Published: June 2007
This publication reviews the labour market integration of immigrants and their children in four OECD countries: Australia, Denmark, Germany and Sweden.
It is the first in a series of reports which will eventually cover some ten OECD countries.
When immigrants arrive in a new country, they are confronted with new labour market requirements such as language proficiency, familiarity with job search procedures and work practices which they are not always able to satisfy.
Over time, this expertise can be acquired, and in principle immigrant performance in the receiving country should be similar to that of the native-born. In practice however, differences persist: experience and qualifications may not be fully recognised, social capital may be lacking, or discriminatory hiring practices may persist among employers. These obstacles affect not only new immigrants, but, surprisingly, their children too, even if the children are born and educated in the receiving country.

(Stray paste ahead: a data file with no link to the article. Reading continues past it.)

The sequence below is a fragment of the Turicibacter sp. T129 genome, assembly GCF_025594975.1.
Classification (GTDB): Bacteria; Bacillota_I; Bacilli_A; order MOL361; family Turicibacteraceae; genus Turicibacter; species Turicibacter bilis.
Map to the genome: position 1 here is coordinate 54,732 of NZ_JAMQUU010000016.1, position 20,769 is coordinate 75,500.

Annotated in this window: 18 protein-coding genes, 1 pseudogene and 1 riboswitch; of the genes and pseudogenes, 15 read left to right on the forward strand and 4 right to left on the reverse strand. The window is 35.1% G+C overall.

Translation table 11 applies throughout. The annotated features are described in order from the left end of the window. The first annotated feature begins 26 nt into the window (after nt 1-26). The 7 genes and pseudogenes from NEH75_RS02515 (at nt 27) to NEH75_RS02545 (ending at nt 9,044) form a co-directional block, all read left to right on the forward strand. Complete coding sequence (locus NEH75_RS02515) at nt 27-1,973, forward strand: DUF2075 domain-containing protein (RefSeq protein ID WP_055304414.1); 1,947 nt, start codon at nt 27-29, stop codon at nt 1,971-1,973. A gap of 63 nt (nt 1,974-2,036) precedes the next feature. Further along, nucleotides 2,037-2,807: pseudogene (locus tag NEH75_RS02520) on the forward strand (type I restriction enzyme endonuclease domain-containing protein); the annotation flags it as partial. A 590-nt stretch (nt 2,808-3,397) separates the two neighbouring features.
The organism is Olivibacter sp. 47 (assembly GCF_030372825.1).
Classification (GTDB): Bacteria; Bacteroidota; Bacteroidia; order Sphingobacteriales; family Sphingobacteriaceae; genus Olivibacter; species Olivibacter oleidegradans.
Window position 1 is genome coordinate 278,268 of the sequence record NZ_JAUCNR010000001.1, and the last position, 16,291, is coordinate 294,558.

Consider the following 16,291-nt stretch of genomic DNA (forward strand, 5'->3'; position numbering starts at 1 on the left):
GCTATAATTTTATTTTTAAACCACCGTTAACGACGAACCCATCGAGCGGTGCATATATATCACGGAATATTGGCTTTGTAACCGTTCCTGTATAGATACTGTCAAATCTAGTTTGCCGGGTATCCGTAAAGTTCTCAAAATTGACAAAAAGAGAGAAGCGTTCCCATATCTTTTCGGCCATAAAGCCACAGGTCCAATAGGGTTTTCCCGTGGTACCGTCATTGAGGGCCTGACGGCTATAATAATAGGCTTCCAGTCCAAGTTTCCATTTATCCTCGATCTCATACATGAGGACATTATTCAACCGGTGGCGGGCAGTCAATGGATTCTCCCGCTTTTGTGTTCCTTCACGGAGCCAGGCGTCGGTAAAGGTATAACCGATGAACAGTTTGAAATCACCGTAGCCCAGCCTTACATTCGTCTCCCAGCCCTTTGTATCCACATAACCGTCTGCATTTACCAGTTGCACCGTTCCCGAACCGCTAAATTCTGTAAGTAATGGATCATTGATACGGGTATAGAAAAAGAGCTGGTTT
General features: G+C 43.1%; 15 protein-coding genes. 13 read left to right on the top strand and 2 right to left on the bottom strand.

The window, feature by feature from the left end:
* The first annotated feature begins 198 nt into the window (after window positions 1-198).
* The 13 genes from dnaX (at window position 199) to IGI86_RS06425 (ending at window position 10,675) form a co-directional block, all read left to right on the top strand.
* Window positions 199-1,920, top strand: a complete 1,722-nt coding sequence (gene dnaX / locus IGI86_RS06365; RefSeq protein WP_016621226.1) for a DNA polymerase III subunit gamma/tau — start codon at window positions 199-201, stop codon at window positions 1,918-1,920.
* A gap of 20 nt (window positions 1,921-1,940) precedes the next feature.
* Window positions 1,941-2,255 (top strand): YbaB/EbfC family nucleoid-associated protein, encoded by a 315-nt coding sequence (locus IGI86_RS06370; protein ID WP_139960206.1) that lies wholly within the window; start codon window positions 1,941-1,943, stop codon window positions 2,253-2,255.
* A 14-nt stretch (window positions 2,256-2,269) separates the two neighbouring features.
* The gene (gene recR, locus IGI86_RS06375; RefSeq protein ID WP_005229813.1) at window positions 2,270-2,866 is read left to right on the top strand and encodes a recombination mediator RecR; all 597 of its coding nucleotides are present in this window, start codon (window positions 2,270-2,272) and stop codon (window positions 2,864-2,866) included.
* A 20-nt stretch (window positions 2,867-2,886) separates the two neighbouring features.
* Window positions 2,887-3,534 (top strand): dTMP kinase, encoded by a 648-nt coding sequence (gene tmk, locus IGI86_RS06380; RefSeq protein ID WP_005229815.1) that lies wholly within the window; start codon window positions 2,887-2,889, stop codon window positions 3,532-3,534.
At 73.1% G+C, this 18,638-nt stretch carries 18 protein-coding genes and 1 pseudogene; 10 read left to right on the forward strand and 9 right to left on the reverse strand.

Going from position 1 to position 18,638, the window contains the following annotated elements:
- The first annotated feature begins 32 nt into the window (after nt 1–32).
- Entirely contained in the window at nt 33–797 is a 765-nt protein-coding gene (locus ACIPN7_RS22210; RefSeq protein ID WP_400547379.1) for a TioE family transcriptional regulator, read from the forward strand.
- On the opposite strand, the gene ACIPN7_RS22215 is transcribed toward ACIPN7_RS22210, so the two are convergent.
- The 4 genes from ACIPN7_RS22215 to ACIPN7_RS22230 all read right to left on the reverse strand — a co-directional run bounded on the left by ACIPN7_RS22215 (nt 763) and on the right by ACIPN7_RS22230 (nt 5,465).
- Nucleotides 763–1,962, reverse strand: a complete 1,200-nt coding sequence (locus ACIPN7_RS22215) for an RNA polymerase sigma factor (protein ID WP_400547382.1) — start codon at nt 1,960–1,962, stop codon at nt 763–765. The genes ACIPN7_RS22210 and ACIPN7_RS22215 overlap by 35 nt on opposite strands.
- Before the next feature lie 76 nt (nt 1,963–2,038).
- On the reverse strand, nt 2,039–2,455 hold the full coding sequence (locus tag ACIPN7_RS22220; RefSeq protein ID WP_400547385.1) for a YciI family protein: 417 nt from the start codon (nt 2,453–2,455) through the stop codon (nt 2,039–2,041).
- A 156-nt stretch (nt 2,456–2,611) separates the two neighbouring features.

What can be done to improve the labour market integration of immigrants? Employers need to have the necessary information and incentives to assess the skills and qualifications of immigrants properly. Governments have a role to play in promoting language and vocational training, and encouraging diversity in the workplace. Immigrants themselves must accept the requirements of the host country employers. The viability of future migration policies, in particular greater recourse to immigration, will depend to a large extent on how successful OECD countries and immigrants are in achieving these objectives.
Country studies can be downloaded on line.
Readers can access the full text of this book.